Scientists have discovered how a chemical in the cells of marine organisms allows them to survive the high pressures in the deep oceans.
The deeper sea creatures live, the more inhospitable and extreme the environment they have to deal with. At one of the deepest points in the Pacific Ocean — the Mariana Trench, 7 miles (11 kilometers) below the sea’s surface — the pressure is 1.1 kbar, or eight tons per square inch. That’s a 1,100-fold increase in the pressure experienced at the Earth’s surface.
Under normal or atmospheric pressure, water molecules form a tetrahedral network.
Network of water molecules changes shape
However, at high pressure, the network of water molecules begins to deform and change shape. When this happens to the water in living cells, it prevents vital biochemical processes from taking place – and kills the organism.
By reporting their findings, the Leeds researchers have been able to explain for the first time how a molecule found in the cells of marine organisms counteracts the effect of external pressure on the water molecules.
Professor Lorna Dougan, from the School of Physics and Astronomy in Leeds, said: “Life has adapted to survive and thrive in extreme environments. In the depths of the oceans, organisms live under extremely high pressures that would destroy human life. .
“These high pressures distort the liquid water present in all life, resulting in deleterious effects on the biomolecules underlying all biological processes.
“We need to understand what happens to water under pressure and how pressure-adapted organisms counter these effects. If we can understand how these organisms survive under extreme pressure, we can apply these findings to the broader study of biomolecular stability.”
Trimethylamine N-oxide or TMAO
The molecule found in cells that produces the protective effect against high external pressure is called TMAO – trimethylamine N-oxide. Studies have shown that the amount of TMAO in ocean-dwelling organisms increases with the depth of their habitat.
Led by Dr. Harrison Laurent, also of the School of Physics and Astronomy, the study used one of the most advanced analytical facilities in the world to examine how intense pressure changes the hydrogen bonds between neighboring water molecules.
The analytical facility at the STFC Rutherford Appleton Laboratory in Oxfordshire, called the ISIS Neutron and Muon Source, was used to fire a beam of neutrons — these are subatomic particles — at water samples with and without TMAO. The analysis was done at low pressure, 25 bar, and at high pressure, 4 kbar.
The test revealed details of the atomic structure of the water molecules.
At high pressure, the hydrogen bonds in the pure water sample were deformed and less stable and the total network of water molecules was densified.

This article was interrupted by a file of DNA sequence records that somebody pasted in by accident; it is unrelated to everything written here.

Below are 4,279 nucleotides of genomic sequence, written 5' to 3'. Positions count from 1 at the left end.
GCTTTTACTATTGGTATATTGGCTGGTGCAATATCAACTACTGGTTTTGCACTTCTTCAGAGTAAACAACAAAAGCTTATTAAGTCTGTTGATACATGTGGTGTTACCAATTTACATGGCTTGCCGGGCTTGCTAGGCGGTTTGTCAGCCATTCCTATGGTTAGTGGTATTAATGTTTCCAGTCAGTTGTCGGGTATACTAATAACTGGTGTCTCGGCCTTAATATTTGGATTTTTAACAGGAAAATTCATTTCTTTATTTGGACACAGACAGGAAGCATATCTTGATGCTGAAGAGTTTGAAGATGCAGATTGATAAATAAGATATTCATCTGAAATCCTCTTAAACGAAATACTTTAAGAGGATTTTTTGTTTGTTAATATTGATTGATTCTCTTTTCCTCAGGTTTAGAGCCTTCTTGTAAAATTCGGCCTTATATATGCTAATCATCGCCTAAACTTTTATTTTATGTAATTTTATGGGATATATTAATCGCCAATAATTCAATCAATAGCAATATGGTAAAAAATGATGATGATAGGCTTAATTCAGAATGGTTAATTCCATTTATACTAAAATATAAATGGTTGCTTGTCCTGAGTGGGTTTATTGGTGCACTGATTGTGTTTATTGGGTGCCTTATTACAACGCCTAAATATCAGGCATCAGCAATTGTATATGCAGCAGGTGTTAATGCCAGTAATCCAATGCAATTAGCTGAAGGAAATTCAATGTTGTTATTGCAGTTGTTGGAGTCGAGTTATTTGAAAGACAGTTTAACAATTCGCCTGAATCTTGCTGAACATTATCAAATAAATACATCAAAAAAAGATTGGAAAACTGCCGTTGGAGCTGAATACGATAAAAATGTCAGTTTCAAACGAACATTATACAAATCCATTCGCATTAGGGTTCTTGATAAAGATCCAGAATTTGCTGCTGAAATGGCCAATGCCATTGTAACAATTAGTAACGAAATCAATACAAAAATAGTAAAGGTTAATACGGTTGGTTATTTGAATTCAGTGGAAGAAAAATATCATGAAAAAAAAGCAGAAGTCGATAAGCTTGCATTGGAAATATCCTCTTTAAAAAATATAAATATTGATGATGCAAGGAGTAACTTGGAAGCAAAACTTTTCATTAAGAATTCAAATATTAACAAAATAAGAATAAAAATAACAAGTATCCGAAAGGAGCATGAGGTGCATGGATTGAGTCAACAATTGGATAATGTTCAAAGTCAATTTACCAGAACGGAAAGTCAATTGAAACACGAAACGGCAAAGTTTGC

However, the presence of TMAO enhanced and stabilized the hydrogen bonding and maintained the network structure of the water molecules.
dr. Laurent said: “The TMAO provides a structural anchor that allows the water to withstand the extreme pressures under which it stands. The findings are important because they help scientists understand the processes by which organisms have adapted to survive the extreme conditions found in the oceans.”
From the study, the research team has also been able to develop a so-called “osmolyte-protection ratio”, which predicts the level of TMAO needed in the cells of marine organisms so that they can survive at a specific depth in the oceans. .
Professor Dougan added: “Professor Dougan added: “Our study bridges the gap between water under pressure at the molecular level and the prodigious ability of organisms that thrive under high pressure in the depths of the oceans.
“Recently published research has revealed new species that live at the bottom of the deep seas. We now understand the remarkable adaptations that have allowed life to exploit these habitats.”
The scientific article – “The ability of trimethylamine N-oxide to resist pressure-induced disturbances of the water structure” – has been published in the scientific journal Communication Chemistry.
The role of solvents in extreme pressure
The ability of trimethylamine N-oxide to resist pressure-induced disturbances of the water structure, Communication Chemistry (2022). DOI: 10.1038/s42004-022-00726-z , www.nature.com/articles/s42004-022-00726-z.
Quote: Chemical in cells of marine organisms allows them to survive high pressure in deep oceans (2022, September 28) retrieved September 28, 2022 from https://phys.org/news/2022-09-chemical-cells- marine-enables- survive.html
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